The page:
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Coronavirus

South Korea's COVID surge set to slow BOK's push to raise rates

Country to impose highest level of social distancing rules in greater Seoul

People wait in line for a COVID-19 test at a site temporarily set up at a public health center in Seoul on Friday.   © Reuters

SEOUL -- South Korea's tightening of COVID curbs amid a surge in infections is set to undermine its central bank's drive toward rate hikes.

The country will impose its highest level of social distancing rules in greater Seoul for two weeks from Monday, as new cases hit a record high of 1,316 on Friday, up from 1,275 a day earlier. Health authorities said that a nightly curfew will be effective under the Level 4 social distancing regulations in the capital region, banning three or more people from gathering after 6 p.m. in Seoul, Incheon and Gyeonggi Province.

Analysts say that the curbs will slow the BOK's seven-member monetary policy board push to tighten policy -- Gov. Lee Ju-yeol has signaled rates will be raised a few times within this year. The board is expected to keep its key rate unchanged at a record low level of 0.5% at a meeting next Thursday.

"The sudden COVID-19 outbreak will act against the BOK's recent hawkish stance," said Oh Suk-tae, a senior economist at Societe Generale. "A new element of uncertainty has now been introduced given the worsening COVID conditions, which should be the key topic of the July meeting."

Oh said that the fourth coronavirus wave will also dampen domestic demand this summer. Signs of slower economic growth in the second quarter are also not supportive of rate hikes in the near term, he added.

The government declared Thursday that the country had entered its fourth wave of the coronavirus pandemic, with cases in the past week surging 53% compared to the previous three weeks. Health authorities asked people to cancel meetings and stay at home as much as possible.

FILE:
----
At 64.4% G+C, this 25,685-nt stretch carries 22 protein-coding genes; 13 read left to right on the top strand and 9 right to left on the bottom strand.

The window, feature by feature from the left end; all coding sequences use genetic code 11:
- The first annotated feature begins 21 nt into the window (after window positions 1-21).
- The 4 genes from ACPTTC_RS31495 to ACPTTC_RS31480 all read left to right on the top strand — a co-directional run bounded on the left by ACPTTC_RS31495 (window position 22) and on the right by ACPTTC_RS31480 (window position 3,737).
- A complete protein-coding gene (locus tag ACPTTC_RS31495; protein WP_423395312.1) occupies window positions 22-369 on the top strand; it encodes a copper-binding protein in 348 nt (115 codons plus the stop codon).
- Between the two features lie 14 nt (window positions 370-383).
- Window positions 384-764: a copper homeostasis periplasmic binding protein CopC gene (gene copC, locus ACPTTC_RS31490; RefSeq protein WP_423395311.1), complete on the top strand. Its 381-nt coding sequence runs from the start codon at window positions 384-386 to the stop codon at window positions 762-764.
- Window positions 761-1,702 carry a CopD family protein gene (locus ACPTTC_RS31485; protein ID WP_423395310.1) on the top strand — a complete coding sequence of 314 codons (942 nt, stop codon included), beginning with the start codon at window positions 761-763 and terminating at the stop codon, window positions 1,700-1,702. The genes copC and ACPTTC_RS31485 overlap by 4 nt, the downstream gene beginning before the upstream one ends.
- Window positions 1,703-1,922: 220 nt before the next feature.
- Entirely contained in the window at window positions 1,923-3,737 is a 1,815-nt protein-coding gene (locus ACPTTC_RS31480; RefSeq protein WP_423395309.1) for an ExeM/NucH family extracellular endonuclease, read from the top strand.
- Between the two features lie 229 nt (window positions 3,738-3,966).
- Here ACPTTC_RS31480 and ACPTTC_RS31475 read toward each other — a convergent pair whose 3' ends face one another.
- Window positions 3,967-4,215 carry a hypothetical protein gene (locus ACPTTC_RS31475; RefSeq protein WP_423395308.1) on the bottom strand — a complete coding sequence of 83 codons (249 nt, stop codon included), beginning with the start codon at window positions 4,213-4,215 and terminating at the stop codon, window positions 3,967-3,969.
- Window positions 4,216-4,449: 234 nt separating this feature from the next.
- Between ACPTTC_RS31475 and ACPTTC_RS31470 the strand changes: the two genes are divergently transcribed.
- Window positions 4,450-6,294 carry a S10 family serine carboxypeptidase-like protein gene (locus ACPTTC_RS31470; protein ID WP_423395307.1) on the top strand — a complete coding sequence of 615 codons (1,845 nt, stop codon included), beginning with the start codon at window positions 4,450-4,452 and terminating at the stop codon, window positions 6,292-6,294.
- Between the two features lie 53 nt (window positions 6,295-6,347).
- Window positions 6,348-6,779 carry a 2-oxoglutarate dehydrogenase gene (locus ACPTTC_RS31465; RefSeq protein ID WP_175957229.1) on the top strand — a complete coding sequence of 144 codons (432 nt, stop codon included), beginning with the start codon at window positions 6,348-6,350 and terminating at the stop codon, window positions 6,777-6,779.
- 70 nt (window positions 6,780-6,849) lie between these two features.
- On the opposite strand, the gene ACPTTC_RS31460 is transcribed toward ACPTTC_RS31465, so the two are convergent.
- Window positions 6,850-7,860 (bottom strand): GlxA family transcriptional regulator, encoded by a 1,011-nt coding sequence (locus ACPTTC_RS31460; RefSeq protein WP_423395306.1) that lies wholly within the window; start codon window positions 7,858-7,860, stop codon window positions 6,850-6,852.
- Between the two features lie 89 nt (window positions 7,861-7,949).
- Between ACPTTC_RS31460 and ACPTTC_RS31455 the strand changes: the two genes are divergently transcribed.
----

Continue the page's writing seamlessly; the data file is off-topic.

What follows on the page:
Schools will shut from Wednesday, and students will be required to take online classes at home. Religious gatherings will also be banned.

Park Jeong-woo, chief South Korea economist at Nomura, said that conditions outside the country are not favorable either. He expects the country's export growth will moderate in the second half of this year, reflecting slowing goods demand from the U.S. and China, South Korea's two biggest trade partners.

Park said that he sees little chance of an increase in the consumption of services in the second half as income growth is stagnant and household debt is increasing.

However, some economists expect that the recent COVID-19 wave will have limited impact on the economy, as the speed of vaccinations are likely to accelerate from mid-to-late July with increased vaccine supply.

"We do not think the delay in easing of social distancing measures would derail the overall recovery of contact consumption and service sector in the second of this year considering hospitalization capacity and vaccination of vulnerable groups," said Yoon Jee-ho, an economist at Citibank. "On our growth outlook, we keep our 2021 GDP growth forecast unchanged at 4.4% with timely fiscal stimulus."

The Finance Ministry announced last week a stimulus package worth 33 trillion won ($28.7 billion), with a plan to give 250,000 won to each person in the country, except to households in the top 20% of income.

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